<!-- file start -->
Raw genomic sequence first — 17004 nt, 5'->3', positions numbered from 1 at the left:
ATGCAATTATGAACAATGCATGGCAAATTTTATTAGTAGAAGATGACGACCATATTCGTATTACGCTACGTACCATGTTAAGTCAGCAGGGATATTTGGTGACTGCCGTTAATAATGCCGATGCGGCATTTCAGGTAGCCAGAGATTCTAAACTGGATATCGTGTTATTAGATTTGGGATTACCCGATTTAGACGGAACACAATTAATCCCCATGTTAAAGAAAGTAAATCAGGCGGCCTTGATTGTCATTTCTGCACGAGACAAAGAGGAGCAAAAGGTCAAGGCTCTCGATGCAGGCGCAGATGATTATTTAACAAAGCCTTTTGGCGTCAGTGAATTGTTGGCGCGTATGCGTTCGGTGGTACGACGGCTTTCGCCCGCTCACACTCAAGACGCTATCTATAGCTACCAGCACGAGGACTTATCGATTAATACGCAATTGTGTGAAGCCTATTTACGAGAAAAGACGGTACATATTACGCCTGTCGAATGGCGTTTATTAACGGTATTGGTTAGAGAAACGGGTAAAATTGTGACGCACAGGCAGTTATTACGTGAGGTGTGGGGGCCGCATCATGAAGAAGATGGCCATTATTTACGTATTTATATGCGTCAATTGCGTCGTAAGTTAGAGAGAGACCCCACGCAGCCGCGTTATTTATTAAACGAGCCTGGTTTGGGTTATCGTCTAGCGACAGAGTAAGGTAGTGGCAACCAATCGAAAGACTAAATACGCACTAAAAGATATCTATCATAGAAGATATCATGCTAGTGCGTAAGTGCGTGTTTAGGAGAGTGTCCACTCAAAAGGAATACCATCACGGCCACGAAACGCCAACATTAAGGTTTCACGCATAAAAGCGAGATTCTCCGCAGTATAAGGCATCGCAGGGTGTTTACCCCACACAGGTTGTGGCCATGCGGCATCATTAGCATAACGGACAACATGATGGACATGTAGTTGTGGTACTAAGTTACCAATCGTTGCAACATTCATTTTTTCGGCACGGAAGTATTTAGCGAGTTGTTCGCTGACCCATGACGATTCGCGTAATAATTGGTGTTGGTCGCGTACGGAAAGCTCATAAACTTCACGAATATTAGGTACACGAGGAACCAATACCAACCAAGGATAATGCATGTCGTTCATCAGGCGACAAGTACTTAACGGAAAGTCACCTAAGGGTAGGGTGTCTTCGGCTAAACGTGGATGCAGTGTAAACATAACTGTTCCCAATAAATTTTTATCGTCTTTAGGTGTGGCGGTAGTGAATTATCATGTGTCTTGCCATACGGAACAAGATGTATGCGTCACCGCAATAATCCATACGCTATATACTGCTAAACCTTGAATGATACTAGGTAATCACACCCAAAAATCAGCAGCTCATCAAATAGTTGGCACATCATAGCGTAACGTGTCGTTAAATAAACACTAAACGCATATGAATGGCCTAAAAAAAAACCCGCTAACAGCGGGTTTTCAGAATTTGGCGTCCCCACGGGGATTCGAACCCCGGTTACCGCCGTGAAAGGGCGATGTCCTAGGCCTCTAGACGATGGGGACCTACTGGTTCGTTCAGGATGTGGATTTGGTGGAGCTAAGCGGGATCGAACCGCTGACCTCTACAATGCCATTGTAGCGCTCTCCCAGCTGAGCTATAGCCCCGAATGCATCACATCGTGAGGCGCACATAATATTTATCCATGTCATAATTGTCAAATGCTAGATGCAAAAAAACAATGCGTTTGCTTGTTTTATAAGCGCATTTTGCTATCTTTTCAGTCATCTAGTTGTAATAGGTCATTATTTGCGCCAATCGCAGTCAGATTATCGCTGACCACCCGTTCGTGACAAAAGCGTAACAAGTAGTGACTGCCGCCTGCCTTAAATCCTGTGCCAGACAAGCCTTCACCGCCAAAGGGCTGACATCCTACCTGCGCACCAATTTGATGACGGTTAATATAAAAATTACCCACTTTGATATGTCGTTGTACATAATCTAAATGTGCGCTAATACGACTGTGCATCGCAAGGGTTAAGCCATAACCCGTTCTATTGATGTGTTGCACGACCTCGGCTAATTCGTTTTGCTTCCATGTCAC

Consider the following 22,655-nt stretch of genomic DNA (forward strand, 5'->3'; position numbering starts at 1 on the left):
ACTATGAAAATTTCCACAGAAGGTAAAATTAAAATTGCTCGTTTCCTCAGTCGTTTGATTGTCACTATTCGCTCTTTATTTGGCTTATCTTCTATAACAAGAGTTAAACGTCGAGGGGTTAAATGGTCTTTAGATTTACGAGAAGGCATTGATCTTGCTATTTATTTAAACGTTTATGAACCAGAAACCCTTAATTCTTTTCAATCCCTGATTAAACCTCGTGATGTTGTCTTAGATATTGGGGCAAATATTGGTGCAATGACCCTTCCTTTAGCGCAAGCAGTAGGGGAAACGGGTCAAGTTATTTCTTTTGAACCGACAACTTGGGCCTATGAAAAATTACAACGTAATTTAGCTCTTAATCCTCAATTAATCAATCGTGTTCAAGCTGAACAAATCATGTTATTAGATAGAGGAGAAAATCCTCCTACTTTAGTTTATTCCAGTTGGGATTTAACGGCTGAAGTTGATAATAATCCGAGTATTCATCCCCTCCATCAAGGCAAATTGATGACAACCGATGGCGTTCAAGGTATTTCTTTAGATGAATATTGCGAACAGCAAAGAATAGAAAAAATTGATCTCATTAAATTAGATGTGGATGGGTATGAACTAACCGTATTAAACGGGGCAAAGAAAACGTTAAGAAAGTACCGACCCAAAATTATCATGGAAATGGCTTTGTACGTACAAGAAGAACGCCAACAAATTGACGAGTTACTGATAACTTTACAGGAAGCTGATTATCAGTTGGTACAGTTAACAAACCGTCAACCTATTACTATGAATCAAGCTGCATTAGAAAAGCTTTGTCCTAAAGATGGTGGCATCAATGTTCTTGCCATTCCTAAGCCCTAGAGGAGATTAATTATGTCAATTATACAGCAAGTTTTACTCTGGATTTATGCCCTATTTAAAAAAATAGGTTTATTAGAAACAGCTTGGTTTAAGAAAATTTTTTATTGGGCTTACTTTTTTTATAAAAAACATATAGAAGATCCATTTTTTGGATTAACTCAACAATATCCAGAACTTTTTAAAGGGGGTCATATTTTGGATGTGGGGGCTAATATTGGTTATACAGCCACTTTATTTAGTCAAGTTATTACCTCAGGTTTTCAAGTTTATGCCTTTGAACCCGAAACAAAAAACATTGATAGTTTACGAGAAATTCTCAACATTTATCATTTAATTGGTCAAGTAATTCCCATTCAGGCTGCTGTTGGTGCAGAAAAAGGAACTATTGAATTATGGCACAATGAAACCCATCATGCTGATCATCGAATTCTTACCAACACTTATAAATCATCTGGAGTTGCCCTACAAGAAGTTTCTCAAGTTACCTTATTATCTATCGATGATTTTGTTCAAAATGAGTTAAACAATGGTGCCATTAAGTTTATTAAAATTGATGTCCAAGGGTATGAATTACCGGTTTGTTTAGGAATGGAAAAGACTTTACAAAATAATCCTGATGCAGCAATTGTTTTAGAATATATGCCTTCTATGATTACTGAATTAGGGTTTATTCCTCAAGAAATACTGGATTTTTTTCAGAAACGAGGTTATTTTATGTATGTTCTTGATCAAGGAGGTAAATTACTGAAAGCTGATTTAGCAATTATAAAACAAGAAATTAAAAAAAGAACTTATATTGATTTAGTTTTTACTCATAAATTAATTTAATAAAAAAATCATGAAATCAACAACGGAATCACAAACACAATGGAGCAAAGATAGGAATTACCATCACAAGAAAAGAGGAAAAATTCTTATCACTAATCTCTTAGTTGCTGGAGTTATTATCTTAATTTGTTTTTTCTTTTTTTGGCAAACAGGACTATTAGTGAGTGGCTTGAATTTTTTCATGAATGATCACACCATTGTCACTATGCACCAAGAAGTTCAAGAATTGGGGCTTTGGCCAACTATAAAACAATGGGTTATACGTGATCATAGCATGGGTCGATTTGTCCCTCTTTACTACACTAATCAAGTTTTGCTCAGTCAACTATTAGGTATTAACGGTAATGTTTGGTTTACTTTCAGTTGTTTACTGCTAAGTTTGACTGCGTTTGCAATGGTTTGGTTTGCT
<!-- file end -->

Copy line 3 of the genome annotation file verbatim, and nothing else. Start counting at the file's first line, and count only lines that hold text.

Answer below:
Consider the following 22,655-nt stretch of genomic DNA (forward strand, 5'->3'; position numbering starts at 1 on the left):